This story was updated at 5 p.m. on Friday, June 12, with more information.

A Chattanooga business owner who was criminally charged in 2018 for not filling already paid orders on headstones and markers pleaded guilty Thursday to six counts of theft of property.

According to the Hamilton County District Attorney General's office, Trent Wichman entered the guilty plea before Criminal Court Judge Barry Steelman.

The district attorney's office said the victims in the case paid Wichman's company, Wichman Monuments, to build headstones for them. Wichman took the money, but never followed through on building the monuments, the office said in a statement.

Assistant District Attorney Andrew Coyle said Judge Steelman will determine the manner and method of Wichman's sentence at a hearing on Aug. 10.

The district attorney's office said Wichman pleaded to Class E felony charges. According to Tennessee law, Class E felonies can bring prison time of not less than one year nor more than six years. In addition, a fine may be assessed.

Ben McGowan, Wichman's attorney, did not return a call seeking comment.

Wichman Monuments, a 72-year-old business on Brainerd Road that closed in 2018, allegedly had stopped filling hundreds of orders on headstones and markers for which people had paid.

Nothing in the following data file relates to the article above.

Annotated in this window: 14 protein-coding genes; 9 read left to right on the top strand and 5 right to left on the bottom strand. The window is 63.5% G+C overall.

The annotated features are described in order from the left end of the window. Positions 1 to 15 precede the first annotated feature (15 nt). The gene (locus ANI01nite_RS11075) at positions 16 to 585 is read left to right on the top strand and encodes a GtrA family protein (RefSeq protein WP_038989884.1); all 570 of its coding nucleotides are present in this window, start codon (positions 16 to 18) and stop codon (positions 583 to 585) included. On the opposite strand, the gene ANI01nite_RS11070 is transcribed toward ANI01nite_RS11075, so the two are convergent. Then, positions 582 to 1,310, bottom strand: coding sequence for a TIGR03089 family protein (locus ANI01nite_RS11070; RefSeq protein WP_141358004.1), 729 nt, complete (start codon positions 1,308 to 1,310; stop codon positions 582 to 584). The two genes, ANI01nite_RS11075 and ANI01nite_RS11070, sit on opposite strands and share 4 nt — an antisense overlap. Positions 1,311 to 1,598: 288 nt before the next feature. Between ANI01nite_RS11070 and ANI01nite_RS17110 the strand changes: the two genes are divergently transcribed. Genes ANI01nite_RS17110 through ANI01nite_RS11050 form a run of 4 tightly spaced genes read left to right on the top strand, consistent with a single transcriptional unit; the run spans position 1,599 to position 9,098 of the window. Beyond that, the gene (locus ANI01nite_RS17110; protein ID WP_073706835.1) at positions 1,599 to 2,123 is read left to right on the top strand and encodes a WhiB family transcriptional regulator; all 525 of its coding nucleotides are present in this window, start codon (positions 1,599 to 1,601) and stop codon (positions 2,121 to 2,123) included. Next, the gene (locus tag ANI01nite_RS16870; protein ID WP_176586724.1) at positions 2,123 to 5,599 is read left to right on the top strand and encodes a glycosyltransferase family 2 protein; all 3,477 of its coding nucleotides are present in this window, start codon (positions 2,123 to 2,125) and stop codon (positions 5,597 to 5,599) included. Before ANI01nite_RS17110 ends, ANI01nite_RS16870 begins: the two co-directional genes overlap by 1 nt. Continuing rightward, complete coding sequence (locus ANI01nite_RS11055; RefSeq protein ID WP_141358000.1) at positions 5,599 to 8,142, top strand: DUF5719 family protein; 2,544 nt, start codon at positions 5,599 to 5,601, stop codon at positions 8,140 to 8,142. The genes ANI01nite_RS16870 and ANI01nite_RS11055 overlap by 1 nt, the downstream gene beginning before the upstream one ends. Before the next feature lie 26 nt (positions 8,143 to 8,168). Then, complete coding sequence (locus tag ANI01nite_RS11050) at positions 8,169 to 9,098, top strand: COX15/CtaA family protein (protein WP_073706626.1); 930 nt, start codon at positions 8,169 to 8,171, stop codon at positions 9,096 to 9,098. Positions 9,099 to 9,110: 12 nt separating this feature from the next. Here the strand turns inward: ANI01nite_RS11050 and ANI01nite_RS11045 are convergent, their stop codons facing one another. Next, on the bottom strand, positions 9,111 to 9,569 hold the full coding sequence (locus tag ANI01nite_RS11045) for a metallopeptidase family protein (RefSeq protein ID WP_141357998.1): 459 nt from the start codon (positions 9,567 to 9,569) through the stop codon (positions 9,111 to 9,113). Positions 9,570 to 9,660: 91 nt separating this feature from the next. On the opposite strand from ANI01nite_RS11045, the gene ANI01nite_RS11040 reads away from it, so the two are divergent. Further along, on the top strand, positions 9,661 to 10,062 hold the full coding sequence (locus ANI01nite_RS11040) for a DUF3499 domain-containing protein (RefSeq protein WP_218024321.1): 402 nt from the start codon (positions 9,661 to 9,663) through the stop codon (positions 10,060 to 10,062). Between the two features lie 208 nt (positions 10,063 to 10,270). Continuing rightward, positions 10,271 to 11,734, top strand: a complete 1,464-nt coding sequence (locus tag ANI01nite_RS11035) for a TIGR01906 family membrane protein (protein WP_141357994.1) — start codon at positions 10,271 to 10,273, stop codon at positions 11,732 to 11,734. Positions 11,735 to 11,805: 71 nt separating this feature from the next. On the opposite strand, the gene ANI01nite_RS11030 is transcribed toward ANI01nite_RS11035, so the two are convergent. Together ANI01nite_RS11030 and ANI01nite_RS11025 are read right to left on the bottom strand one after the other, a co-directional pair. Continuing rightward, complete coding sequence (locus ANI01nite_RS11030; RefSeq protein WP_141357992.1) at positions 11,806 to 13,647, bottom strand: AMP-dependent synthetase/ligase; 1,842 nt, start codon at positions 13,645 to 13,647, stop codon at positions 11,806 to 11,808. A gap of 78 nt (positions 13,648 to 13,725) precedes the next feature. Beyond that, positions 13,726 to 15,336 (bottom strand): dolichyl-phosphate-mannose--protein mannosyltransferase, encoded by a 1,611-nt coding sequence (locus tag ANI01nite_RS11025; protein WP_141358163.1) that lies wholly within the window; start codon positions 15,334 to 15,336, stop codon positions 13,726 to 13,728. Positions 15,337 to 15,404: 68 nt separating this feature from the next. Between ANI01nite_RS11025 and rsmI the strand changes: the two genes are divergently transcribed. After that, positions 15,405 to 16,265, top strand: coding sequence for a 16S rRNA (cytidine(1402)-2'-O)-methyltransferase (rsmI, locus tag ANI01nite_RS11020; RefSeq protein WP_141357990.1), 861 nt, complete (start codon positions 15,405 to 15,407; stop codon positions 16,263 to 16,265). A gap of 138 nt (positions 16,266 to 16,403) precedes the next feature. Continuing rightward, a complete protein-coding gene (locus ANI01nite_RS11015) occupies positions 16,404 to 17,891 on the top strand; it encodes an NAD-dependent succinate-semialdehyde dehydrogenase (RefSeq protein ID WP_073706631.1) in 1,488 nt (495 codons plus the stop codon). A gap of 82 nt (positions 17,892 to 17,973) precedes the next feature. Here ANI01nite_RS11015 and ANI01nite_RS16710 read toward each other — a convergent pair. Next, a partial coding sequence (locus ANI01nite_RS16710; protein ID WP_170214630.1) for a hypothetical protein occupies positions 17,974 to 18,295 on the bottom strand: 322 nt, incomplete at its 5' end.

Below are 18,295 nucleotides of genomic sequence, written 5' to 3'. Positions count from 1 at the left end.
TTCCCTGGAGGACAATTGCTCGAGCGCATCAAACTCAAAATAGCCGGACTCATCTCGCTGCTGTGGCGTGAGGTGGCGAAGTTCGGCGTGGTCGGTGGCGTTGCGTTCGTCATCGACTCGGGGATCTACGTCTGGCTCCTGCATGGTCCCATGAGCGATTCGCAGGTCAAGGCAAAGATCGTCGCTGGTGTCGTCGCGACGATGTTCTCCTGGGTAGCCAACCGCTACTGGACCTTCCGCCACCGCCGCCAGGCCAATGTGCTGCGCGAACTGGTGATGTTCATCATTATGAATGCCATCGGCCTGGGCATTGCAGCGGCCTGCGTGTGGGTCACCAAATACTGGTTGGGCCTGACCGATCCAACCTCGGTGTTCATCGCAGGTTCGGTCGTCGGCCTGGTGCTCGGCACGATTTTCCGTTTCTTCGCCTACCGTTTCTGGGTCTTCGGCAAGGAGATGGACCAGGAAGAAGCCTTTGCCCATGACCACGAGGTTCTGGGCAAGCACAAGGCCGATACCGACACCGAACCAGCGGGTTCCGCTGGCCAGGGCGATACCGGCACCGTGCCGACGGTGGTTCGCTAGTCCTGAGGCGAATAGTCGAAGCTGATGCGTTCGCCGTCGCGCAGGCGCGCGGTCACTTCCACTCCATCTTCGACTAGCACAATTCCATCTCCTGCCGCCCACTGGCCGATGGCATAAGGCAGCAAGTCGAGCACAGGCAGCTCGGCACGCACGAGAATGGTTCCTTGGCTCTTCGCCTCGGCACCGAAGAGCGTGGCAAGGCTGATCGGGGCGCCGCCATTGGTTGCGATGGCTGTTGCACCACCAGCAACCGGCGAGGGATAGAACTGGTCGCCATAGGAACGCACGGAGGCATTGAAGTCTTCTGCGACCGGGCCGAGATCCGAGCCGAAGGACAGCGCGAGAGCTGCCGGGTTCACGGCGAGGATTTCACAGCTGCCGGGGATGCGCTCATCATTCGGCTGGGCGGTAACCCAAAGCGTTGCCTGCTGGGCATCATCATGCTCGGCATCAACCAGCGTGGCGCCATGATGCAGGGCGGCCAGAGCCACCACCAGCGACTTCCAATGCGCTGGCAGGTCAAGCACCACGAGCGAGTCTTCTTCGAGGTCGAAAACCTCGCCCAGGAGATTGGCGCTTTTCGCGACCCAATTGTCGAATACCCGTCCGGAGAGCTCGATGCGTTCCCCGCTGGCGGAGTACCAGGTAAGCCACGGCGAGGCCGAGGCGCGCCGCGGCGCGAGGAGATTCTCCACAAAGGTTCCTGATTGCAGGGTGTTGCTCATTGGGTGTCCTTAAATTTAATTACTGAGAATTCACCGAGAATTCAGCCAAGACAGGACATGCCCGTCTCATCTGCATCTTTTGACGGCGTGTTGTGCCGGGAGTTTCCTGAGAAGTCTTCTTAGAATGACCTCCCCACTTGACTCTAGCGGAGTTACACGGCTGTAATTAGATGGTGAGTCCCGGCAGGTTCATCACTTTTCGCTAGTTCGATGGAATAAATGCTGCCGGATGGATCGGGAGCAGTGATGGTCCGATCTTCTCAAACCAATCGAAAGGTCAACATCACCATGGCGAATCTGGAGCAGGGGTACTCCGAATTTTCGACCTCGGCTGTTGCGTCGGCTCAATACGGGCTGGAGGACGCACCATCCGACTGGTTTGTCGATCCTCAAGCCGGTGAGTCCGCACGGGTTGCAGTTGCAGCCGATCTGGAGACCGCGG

Wichman, who was 33 years old when he was indicted, headed the Brainerd company started by his grandfather, Fred Wichman.

Randy Wilson of Randy Wilson Painting bought the Wichman Monuments' three-quarter-acre tract from Wichman's grandparents. He said he had agreed to accept responsibility for the customer accounts, which numbered about 260.

He said then that the cost of the property and paying the claims would probably be more than $400,000.

In February 2018, the local Better Business Bureau began to receive complaints about Wichman Monuments.

In March, the Chattanooga Police Department said it had opened a fraud investigation after receiving complaints. Later that month, the business announced it had shut down permanently. A statement said the closure was precipitated by rising costs and the loss of some key employees to illness.

In July, Wichman was indicted on theft charges.

Contact Mike Pare at Follow him on Twitter @MikePareTFP.